Marine raises flag at revered WWI battle site at Belleau Wood
The Record-Eagle, Traverse City, Mich.
TRAVERSE CITY, Mich. — Buzz Whitaker served in the Marines for just three years in the early 1950s, nearly 60 years ago, but he took the motto "semper fidelis" to heart.
The Williamsburg man, 79, remains "always faithful" to the corps — whether he organizes raffles for children of wounded Marines or recruits the next generation of leathernecks.
His love for the service took Whitaker to Europe in May to tour some of the famed battle sites of World War I, including Belleau Wood near Paris, where he raised three flags in honor of those who served. It was at that battle that Marines earned the nickname "Devil Dogs."
"Belleau Wood is the famous battle site in World War I where Marines were actually instrumental in stopping the Germans from getting into Paris," Whitaker said. "Belleau Wood and Iwo Jima are probably the two most honored battles in Marine Corps history."
One of the flags he raised eventually will hang on the wall of Staff Sgt. Jason Sperry's home. Sperry joined Whitaker for the trip, a culmination of a decade-long relationship that inextricably altered the young Marine's life.
"He's been like a father in the time I've known him," Sperry said.
Sperry was a Montana teenager when Whitaker first asked him if he ever considered joining the Marines. Sperry hadn't, so Whitaker flew with the 16-year-old to San Diego to introduce him to the corps, and the experience changed his outlook on military service. Sperry enlisted for the corps' delayed-entry program when they returned and was back in San Diego for boot camp just two weeks after graduating high school.
Sperry served four tours overseas in Iraq and Afghanistan. Now he's stationed in Hawaii as a Marine recruiter.
Ten years after that fateful trip to San Diego, Sperry joined his mentor for the European tour.
"In the Marine Corps, we're taught so much about Belleau Wood ... just to be able to go and see the monument and the reason we're called Devil Dogs — it's pretty amazing," he said.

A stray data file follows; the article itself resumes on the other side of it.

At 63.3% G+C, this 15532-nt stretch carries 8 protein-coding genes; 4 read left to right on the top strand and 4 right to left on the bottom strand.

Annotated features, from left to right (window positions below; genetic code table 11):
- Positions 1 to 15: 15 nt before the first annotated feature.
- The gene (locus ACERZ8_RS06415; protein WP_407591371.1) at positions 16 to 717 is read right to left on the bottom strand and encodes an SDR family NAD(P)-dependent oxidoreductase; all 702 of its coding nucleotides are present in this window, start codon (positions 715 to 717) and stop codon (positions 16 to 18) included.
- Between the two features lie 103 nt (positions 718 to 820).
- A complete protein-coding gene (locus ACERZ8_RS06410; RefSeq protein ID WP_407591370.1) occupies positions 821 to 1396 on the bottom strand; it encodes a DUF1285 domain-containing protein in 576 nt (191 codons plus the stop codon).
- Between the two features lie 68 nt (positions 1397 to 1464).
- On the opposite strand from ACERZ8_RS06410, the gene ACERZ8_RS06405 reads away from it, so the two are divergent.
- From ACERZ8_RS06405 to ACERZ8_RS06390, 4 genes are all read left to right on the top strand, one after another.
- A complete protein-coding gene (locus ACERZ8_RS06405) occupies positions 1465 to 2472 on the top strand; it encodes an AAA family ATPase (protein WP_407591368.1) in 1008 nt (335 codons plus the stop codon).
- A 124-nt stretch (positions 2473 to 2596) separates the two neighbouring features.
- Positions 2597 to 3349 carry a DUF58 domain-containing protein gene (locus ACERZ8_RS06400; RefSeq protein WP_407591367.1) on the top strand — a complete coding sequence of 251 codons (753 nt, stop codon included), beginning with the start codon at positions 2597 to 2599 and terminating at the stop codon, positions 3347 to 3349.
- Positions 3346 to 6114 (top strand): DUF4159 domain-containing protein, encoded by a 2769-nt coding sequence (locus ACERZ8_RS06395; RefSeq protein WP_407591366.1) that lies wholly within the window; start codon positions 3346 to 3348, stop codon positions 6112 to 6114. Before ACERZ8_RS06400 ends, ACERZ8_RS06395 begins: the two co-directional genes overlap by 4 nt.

Whitaker and Sperry were at the site for a Memorial Day service that included several Marine units. Both were surprised at the number of French people who turned out to commemorate the battle; they realize few Americans know of the battle by name.
Whitaker worries it demonstrates a trend in which important events and sacrifices are being lost to history.
"My cousin was a prisoner of war in Japan in World War II. Before he died, he mentioned several times to me, 'I'm afraid this history is just going away,'" Whitaker said. "I said it may be, but it's not going away for my kids."
He tried hard to instill a sense of history and sacrifice in his own children and grandchildren; he even wallpapered his twin grandsons' walls with Marine Corps posters when they were young.
The recent trip to Europe was a continuation of the effort to remember the past.
"I don't think Americans in general really understand the scale of the war," Sperry said. "Yes, we've lost a lot of Marines in Iraq and Afghanistan, but in World War I and World War II, we lost 5,000 in one battle vs. 5,000 over the total war. It's important to understand where we came from."
The history is important, but Sperry said the time the pair spent together was as memorable as the battle site visits.
"It was probably one of the best trips I've ever had. We did so much together," he said. "It was just two Marines, almost like there was no age difference at all. We were both on same page."